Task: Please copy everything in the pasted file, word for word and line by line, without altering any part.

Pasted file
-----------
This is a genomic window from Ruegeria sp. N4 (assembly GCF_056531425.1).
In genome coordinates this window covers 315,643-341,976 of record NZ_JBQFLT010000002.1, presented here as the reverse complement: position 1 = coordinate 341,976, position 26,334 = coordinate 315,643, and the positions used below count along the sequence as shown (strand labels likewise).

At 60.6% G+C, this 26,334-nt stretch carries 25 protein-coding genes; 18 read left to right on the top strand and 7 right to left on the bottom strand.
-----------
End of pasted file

This is a genomic window from Ruegeria sp. N4 (assembly GCF_056531425.1).
In genome coordinates this window covers 315,643-341,976 of record NZ_JBQFLT010000002.1, presented here as the reverse complement: position 1 = coordinate 341,976, position 26,334 = coordinate 315,643, and the positions used below count along the sequence as shown (strand labels likewise).

At 60.6% G+C, this 26,334-nt stretch carries 25 protein-coding genes; 18 read left to right on the top strand and 7 right to left on the bottom strand.